In experiment 2 the body condition of each animal was assessed at the beginning and end of the trial using the 9-point scale described by Nicholson and Butterworth (1986).


On-farm trials


In an on-farm evaluation (experiment 3) 14 cooperating farmers constructed above-ground mud-brick silos to ensile urea-treated natural pasture hay and used the material produced as supplementary feed for their work oxen during the late dry season (April-June).  Each farmer ensiled approximately 600 kg of natural pasture hay, harvested as dry standing-crop. This material was similar in species composition and quality to the hay used in experiments 1 and 2.  The hay was mixed 1:1 (w/w) with water in which fertilizer-grade urea had been dissolved at 40 g urea per kg of water to give a urea inclusion rate of 4% of dry hay.  Following treatment the hay was covered with grass matting and the silo was sealed with a 20 cm layer of mud and fermented for approximately 14 days. A total of 30 work oxen (ten per treatment) on 14 smallholdings were subsequently fed over a period of 65 days in one of the following ways; (1) with grazed pasture (in the form of dry standing natural pasture hay) alone, (2) with grazed pasture and urea-treated hay offered at 6 kg.hd-1.d-1 or, (3) with grazed pasture supplemented with 6 kg.hd-1.d-1 of urea-treated hay and 0.5 kg.hd-1.d-1 of cottonseed residue. All animals were grazed on village common-land and had similar access to grazed feed.  In the following dry season these procedures were repeated (experiment 4), except that cottonseed residue allowance was increased from 0.5 to 1.0 kg.hd-1.d-1.  Average liveweight of oxen at the beginning of each feeding period was 281 (±58.5 SD) kg in experiment 3 and 289 (±61.7 SD) kg in experiment 4.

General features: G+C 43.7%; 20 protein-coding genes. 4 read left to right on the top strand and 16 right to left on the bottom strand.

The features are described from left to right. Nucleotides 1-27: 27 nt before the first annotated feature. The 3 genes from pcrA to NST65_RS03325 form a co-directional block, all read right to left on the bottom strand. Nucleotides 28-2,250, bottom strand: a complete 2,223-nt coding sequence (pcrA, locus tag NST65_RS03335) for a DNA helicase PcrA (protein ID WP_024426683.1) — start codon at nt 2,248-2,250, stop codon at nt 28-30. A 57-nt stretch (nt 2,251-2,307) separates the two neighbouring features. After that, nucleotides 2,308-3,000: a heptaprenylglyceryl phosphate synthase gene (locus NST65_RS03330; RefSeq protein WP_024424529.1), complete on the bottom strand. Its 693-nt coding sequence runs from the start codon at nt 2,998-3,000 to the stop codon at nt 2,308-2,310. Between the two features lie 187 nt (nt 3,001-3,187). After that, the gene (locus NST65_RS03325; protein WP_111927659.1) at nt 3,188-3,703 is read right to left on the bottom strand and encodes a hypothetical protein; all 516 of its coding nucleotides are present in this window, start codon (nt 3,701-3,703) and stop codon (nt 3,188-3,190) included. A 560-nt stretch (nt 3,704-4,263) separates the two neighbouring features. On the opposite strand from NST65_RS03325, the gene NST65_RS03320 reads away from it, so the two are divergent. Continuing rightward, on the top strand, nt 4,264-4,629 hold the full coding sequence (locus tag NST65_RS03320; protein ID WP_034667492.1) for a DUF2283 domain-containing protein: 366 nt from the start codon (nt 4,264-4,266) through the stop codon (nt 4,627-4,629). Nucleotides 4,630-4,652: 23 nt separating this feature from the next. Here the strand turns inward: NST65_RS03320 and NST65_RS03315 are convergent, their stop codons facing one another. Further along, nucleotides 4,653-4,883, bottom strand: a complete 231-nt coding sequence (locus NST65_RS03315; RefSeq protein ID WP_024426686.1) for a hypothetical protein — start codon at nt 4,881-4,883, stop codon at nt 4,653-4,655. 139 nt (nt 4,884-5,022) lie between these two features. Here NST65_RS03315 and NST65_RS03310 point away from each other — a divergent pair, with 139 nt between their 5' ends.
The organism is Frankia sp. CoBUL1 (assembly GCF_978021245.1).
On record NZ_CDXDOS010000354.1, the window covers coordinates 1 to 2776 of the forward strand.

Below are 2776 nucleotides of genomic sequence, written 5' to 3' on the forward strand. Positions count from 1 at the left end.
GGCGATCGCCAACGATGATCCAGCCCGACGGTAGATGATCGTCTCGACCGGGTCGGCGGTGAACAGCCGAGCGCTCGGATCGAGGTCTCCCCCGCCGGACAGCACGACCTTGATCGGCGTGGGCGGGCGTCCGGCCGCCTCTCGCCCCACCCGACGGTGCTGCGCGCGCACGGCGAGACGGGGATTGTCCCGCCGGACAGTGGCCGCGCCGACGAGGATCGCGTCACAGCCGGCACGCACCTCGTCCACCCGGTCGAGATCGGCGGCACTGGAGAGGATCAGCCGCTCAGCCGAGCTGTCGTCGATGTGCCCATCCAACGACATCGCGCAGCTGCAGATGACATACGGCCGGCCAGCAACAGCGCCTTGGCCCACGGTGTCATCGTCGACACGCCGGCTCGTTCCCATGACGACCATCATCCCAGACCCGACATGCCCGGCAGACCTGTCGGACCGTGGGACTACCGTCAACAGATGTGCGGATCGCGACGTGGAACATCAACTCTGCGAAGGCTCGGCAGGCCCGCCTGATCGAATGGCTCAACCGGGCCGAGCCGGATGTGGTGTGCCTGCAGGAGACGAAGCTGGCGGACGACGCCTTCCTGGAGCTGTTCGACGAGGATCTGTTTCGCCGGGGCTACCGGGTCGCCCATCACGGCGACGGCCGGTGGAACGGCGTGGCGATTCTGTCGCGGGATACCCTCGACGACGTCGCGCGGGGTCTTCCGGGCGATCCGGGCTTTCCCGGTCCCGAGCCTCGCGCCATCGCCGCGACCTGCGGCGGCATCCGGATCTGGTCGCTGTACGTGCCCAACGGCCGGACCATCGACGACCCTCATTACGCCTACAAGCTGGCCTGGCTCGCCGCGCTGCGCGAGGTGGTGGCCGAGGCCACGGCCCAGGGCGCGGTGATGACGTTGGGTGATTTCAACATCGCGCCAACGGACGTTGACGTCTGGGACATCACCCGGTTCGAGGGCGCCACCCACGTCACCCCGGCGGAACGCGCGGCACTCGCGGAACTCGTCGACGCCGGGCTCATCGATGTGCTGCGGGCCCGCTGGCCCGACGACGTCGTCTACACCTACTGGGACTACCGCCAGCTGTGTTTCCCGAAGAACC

Feeding treatments were allocated to specific animals after discussion with the group of farmers and it was then left to each farmer-owner to apply the designated treatments, with periodic oversight from technical staff.  Measurement of treatment effect was limited to twice-monthly weighing of animals.  In on-farm trials feeding treatments were distributed across farms and were replicated ten times.  Estimation of mean daily liveweight change was made using the regression procedure adopted for on-station experiments. Comparison of the effects of feeding treatment on weight change was made by analysis of the calculated regression coefficients of liveweight against time for each animal in a completely randomized design of ten replicates.


On-station trials


Feeding treatment effects on feed intakes and liveweight changes are summarized in Tables 1 and 2 for experiments 1 and 2 respectively.  Since there was no significant interaction effect (P>0.05) between feeding treatments in either experiment only main treatment means are presented.

Table 1.  Effect of form of presentation of hay and of level of supplementation with cottonseed residue on main-treatment mean daily feed intakes and liveweight changes in zebu castrates (Experiment 1).


Hay DM intake, kg.d-1

Total DM intake, kg.d-1

ME intake, MJ.d-1

Nitrogen intake, g.d-1

Weight change, kg.d-1

Presentation of hay






Hay alone






Hay + molasses + urea






Hay + 2 kg.d-1 cowpea haulm












Level of supplementation






2 kg.d-1 cottonseed residue






4 kg.d-1 cottonseed residue